I request that you ensure that Thompson et al comply with your data policy by forthwith archiving the large datasets used in the PNAS article for each individual ice core (Dunde, Dasuopu, Guliya, Puruoganri, Quelccaya, Sajama, Huascaran) and for the entire suite of isotopes and chemistry. In addition, because the discrepancies may result from changing algorithms for dating the ice cores, I further request that the dating procedure for each core be made available under your Unique Materials policy.
On Apr 30, 2007, not receiving any reply, I sent them a reminder:
Dear Sirs, I didn’t receive any acknowledgement for the request below. Can you advise me on the situation? Regards, Steve McIntyre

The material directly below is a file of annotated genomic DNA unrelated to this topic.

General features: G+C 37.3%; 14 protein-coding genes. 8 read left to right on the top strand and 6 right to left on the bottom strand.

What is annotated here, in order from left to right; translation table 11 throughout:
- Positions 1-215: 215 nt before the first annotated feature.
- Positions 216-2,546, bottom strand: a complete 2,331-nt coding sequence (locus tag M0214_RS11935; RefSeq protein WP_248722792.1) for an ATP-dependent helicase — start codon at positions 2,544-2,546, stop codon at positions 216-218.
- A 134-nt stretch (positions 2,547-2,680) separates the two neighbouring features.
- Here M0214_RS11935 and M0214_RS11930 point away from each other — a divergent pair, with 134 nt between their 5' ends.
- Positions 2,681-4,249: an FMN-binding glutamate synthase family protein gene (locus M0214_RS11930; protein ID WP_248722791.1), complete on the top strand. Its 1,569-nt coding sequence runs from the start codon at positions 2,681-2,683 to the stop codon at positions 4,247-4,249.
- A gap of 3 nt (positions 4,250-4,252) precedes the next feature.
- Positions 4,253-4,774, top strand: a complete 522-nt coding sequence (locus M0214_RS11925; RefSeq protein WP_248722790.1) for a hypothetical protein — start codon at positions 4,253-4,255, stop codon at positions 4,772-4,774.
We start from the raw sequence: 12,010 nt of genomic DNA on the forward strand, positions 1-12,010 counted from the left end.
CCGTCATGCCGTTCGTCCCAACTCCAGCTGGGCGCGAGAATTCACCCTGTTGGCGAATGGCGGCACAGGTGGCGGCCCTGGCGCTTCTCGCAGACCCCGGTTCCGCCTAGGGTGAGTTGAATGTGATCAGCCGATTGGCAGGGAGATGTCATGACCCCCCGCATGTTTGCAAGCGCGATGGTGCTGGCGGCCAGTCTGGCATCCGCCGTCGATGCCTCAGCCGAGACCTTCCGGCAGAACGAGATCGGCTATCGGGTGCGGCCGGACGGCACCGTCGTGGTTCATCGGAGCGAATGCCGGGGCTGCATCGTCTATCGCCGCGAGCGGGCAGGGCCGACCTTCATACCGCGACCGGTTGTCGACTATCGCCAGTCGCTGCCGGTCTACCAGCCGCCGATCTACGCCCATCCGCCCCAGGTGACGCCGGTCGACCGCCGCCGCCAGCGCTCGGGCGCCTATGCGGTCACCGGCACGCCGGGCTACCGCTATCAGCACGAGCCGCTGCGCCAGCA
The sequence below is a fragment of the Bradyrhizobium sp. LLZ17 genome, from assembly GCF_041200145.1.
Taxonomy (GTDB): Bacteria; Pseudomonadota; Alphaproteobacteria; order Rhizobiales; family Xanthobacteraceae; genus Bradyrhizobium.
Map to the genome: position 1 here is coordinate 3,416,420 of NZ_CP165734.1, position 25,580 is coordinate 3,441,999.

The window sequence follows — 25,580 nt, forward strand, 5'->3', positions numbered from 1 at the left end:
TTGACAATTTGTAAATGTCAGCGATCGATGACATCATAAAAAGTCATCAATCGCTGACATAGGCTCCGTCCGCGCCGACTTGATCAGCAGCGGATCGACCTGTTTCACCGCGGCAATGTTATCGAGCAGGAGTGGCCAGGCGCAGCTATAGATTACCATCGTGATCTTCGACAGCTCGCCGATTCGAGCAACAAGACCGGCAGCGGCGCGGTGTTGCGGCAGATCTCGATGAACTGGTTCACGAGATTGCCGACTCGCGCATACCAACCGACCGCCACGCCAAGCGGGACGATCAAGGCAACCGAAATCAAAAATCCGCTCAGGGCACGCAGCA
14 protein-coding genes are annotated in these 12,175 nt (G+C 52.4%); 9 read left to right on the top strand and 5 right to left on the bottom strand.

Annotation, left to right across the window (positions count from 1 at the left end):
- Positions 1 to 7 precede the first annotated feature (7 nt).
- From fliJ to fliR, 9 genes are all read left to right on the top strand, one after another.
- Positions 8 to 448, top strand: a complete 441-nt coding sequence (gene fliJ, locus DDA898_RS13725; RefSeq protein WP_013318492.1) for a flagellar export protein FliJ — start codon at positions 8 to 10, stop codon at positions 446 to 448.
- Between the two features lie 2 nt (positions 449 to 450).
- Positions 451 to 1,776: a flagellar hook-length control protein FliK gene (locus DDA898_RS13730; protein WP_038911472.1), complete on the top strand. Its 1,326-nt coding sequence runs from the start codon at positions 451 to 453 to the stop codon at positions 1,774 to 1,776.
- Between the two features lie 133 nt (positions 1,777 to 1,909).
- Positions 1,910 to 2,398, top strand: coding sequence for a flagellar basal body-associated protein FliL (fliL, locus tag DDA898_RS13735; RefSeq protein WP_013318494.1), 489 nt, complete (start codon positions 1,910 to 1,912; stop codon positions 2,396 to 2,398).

On May 10, 2007, Michael Baden-Campbell of PNAS replied. According to his reply, Thompson had claimed (falsely) that the requested data had already been archived. The falseness of this claim could have been easily ascertained had the PNAS editor actually examined the links, but the PNAS editor did no such due diligence. Here is his answer:
Thank you for your messages and your interest in PNAS. I apologize for the delay in getting back to you, but I wanted to speak with Dr. Thompson about this request personally and he was out of the office for quite some time. I was able to reach him via phone the other day, however, and can now address your query. According to Dr. Thompson, the data you seek have all been deposited in the archive you specifically mentioned as well as being mirrored on his own website. Let me know if you have any further questions.